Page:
top of page

Shigeo Tatsuki

Doshisha University

Breakout Room 3.


US/Japan Integration of long-term-longitudinal Data

How can the human dimensions of disaster impacts be more accurately captured and represented in the analysis, modeling and simulation of disasters?

The human centered data on disaster impacts can be more accurately captured through the use of standardized measures of recovery in terms of housing; physical/mental stress; livelihood; individual social ties; collective community ties on individual; familial; community; and larger society system levels. These measures need to be implemented through long-term and longitudinal (if possible) methodologies. Disaster recovery is a long-term social process (Nigg; 1995; Wenger et al.; 1996); and is thus conceptualized as a function of time and other pre-existing conditions and post-event covariates. A set of cross-sectional data show static relationships among key variables; and a series of cross-sectional data is capable of illustrating aggregate changes over time. Longitudinal data can show more dynamic relationships on change; duration; time; lag; speed; and acceleration among exogenous; endogenous; and dependent variables over social change processes (Rose; 2000; Frees; 2004). Longitudinal research designs allow researchers to examine each individual recovery trajectory or a group of trajectories; so that they can explore; make inferences to; and eventually explain their relations to exogenous and endogenous explanatory variables. In other words; the advantages of longitudinal data go a long way in elucidating causality.

What type of data and supporting research infrastructure would be necessary to enable novel, transdisciplinary approaches to answering these and other human-centered disaster questions?

Long-term longitudinal studies on resilience/recovery are still very new and rare in both Japan and the US. Each longitudinal study typically suffers from subject attritions (the more waves of the study; the fewer subjects with complete responses). One way to deal with the sample attritions is to append subjects from multiple sets of long term and longitudinal study data. Integrating existing Japan/US long-term/longitudinal study data also allows us to better explore the universal nature of resilience/recovery despite cultural/societal/linguistic/race/class/gender differences. It therefore makes sense to collaborate recovery data management efforts and to integrate/append existing Japan/US long-term/longitudinal study data bases by employing common languages of recovery/resilience constructs; by using identical measures of the same constructs and/or the development of the new technologies to create proxy variables that are comparable to the counterpart data sets.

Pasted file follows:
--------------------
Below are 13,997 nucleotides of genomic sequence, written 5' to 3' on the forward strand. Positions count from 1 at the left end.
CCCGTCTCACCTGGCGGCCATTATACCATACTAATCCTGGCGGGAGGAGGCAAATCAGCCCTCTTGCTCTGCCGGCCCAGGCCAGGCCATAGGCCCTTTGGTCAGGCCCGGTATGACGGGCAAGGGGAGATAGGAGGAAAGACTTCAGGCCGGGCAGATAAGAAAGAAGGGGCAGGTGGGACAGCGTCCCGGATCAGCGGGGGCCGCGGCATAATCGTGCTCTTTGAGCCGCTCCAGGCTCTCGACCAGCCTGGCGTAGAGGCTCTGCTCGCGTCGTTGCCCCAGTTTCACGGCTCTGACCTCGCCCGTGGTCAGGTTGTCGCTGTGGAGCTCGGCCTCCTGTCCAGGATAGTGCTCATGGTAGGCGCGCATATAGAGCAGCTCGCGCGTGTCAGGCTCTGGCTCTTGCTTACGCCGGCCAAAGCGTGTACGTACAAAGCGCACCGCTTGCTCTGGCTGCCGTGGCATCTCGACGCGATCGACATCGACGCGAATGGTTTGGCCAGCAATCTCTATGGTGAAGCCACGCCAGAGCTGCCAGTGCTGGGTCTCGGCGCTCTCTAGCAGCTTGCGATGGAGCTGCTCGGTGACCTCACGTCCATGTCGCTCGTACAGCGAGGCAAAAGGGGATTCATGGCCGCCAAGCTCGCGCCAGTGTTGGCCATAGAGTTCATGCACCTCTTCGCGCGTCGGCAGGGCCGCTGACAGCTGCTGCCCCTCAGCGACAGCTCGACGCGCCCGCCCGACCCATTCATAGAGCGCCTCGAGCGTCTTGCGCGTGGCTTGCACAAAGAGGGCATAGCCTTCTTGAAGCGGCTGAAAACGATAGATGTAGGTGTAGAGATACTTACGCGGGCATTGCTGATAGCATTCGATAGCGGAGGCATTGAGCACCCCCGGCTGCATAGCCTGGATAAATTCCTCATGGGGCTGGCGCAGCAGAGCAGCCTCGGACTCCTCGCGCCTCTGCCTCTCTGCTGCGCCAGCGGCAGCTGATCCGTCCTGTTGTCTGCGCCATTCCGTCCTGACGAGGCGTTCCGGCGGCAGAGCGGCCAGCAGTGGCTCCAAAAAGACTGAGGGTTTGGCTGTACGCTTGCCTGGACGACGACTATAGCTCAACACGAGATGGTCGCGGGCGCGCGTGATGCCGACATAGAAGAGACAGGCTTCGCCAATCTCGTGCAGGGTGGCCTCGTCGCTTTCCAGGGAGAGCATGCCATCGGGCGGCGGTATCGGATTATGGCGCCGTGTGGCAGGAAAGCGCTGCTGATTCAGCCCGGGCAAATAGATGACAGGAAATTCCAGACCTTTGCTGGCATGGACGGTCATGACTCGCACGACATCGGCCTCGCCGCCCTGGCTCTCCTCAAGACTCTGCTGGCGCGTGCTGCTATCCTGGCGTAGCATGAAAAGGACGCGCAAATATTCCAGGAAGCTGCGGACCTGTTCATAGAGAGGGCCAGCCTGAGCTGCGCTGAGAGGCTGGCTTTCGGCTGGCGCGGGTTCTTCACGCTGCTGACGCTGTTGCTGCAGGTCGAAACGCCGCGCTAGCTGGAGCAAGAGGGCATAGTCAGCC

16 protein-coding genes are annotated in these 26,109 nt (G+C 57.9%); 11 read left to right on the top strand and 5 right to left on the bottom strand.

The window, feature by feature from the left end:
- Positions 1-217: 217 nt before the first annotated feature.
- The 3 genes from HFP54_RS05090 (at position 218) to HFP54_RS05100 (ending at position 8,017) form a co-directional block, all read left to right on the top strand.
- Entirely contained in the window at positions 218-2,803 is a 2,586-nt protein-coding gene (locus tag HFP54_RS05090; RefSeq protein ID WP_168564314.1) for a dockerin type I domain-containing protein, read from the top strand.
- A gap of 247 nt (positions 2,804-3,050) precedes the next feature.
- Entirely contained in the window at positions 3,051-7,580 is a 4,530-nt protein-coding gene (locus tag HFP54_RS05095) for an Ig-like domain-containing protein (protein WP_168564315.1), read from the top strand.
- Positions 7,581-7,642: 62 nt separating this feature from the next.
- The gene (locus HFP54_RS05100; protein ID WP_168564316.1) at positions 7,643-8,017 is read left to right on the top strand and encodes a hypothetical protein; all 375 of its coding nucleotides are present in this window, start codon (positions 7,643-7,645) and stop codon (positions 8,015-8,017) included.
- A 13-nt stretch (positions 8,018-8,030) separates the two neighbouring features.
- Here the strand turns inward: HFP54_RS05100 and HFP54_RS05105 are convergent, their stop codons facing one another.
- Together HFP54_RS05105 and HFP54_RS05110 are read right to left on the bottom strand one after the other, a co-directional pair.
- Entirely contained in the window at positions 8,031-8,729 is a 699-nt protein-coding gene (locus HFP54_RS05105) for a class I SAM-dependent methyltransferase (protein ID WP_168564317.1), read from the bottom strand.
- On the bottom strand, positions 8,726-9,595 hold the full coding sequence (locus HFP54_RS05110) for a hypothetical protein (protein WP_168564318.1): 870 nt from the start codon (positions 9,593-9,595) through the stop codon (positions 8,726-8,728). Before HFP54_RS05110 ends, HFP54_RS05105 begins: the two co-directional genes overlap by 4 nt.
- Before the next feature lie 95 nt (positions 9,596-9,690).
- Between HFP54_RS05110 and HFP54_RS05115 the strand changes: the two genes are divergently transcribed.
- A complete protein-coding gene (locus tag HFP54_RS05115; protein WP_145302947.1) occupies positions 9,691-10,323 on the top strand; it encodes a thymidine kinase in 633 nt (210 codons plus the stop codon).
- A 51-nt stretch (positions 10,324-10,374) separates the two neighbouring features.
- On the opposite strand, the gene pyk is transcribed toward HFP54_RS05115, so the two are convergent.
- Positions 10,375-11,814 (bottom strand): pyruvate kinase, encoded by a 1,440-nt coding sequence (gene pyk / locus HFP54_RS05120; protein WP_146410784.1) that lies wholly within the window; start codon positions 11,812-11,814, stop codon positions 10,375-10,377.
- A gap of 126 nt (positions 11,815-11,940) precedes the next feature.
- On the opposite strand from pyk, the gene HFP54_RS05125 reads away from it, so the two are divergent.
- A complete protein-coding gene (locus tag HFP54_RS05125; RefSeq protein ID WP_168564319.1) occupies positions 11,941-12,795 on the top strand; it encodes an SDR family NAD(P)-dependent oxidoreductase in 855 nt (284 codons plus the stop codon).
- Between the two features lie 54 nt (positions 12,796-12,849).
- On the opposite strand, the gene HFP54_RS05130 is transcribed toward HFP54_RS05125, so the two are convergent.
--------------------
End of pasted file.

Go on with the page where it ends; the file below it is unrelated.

In what ways can US-Japan collaborations advance these questions in new and important ways?

Shigeo Tatsuki and his colleagues began longitudinal life recovery surveys among the 1995 Kobe earthquake survivors in 6; 8 and 10 years after the incident. Out of the Kobe surveys the Seven Critical Element model (SCEM) of life recovery was developed. The validity and generalizability of the SCEM was then tested by the 2011 GEJE (Great East Japan Earthquake) longitudinal survey data which consisted of 2 to 5 and 10 years after the event. Tatsuki’s counterpart scientist; David Abramson has employed some of the major SCEM constructs/scales when he launched the longitudinal study of 2001 Hurricane Katrina survivors and has conducted the surveys to the same subjects in 1; 2; 3; 5 and 13 years after the Katrina disaster. Because these three (Kobe; GEJE and Katrina) longitudinal surveys shared the identical/similar constructs and the standardized measures from the long-term and longitudinal studies; it is possible to append/integrate cases from Kobe; Katrina and GEJE studies and to explore the key universal factors that determine the recovery/resilience of individuals/families despite cultural/societal/linguistic/race/class/gender differences.

bottom of page